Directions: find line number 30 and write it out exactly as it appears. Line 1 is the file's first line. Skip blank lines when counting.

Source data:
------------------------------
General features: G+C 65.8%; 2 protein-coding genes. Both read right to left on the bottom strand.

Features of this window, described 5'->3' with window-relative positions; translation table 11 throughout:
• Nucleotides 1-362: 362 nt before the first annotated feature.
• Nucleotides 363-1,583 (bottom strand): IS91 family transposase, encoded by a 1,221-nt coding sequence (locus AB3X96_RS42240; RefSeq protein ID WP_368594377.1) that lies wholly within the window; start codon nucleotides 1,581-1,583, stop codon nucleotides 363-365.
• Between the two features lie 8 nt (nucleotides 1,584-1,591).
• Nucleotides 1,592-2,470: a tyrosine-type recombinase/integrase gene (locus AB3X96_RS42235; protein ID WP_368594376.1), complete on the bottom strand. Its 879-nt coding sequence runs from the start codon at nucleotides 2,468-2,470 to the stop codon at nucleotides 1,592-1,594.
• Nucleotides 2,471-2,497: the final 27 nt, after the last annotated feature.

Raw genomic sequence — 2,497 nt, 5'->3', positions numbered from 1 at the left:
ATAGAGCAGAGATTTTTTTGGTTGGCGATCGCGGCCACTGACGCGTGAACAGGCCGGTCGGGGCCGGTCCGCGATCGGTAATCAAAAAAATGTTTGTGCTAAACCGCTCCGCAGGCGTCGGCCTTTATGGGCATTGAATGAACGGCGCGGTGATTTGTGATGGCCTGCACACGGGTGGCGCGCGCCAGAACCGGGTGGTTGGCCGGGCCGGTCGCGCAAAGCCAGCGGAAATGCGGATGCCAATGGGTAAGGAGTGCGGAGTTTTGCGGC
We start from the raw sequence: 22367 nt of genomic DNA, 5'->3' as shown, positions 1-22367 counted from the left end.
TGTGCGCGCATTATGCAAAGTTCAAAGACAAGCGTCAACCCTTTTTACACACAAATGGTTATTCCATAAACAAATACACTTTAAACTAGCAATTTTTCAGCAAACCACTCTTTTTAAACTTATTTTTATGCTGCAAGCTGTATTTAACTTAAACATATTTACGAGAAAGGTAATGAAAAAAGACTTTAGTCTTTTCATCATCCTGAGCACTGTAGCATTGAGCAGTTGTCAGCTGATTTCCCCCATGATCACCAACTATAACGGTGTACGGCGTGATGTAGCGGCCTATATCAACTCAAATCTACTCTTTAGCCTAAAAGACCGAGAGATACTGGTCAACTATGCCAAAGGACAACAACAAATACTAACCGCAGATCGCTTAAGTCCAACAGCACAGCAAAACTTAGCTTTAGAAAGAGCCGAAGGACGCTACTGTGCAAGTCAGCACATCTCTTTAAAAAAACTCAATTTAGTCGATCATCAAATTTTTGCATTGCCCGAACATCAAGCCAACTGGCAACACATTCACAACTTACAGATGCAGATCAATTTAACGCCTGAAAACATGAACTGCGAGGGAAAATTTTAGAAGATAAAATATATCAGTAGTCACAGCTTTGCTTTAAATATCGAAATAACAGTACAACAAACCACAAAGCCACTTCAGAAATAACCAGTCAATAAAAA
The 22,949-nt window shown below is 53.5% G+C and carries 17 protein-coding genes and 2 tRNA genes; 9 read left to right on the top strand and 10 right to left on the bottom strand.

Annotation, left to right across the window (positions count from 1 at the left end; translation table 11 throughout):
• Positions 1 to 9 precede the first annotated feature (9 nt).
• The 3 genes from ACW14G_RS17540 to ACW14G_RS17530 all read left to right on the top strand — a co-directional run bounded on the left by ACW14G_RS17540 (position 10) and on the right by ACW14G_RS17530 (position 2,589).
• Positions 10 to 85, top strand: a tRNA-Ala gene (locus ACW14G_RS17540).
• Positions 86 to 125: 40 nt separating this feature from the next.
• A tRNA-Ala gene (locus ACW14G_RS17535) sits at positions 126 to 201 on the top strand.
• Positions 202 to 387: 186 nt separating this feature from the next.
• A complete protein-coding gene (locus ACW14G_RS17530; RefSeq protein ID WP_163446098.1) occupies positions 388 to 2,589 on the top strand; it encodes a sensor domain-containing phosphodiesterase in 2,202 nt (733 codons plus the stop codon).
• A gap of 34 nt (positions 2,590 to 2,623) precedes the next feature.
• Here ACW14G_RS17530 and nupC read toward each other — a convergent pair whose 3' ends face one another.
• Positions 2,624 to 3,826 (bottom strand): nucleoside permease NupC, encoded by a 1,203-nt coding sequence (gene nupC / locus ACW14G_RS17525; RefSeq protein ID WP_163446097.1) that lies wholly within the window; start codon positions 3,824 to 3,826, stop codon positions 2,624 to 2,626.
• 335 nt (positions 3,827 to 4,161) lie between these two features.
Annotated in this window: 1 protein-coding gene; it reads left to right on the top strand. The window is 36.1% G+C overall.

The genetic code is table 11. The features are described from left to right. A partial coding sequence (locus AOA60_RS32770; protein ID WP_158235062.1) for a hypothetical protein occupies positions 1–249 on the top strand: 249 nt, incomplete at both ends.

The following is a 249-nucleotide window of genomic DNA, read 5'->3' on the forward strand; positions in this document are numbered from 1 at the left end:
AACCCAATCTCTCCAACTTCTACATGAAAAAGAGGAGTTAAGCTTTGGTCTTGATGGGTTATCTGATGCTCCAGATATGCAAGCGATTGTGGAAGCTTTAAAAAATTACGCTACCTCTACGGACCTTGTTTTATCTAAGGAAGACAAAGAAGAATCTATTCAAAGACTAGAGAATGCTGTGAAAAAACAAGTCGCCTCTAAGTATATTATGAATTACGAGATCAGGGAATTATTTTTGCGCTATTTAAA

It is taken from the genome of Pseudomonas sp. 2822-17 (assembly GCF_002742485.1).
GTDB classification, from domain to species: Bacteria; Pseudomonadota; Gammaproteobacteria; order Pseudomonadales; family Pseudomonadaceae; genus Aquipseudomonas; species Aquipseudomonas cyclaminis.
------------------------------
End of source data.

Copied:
GTDB classification, from domain to species: Bacteria; Pseudomonadota; Gammaproteobacteria; order Pseudomonadales; family Pseudomonadaceae; genus Aquipseudomonas; species Aquipseudomonas cyclaminis.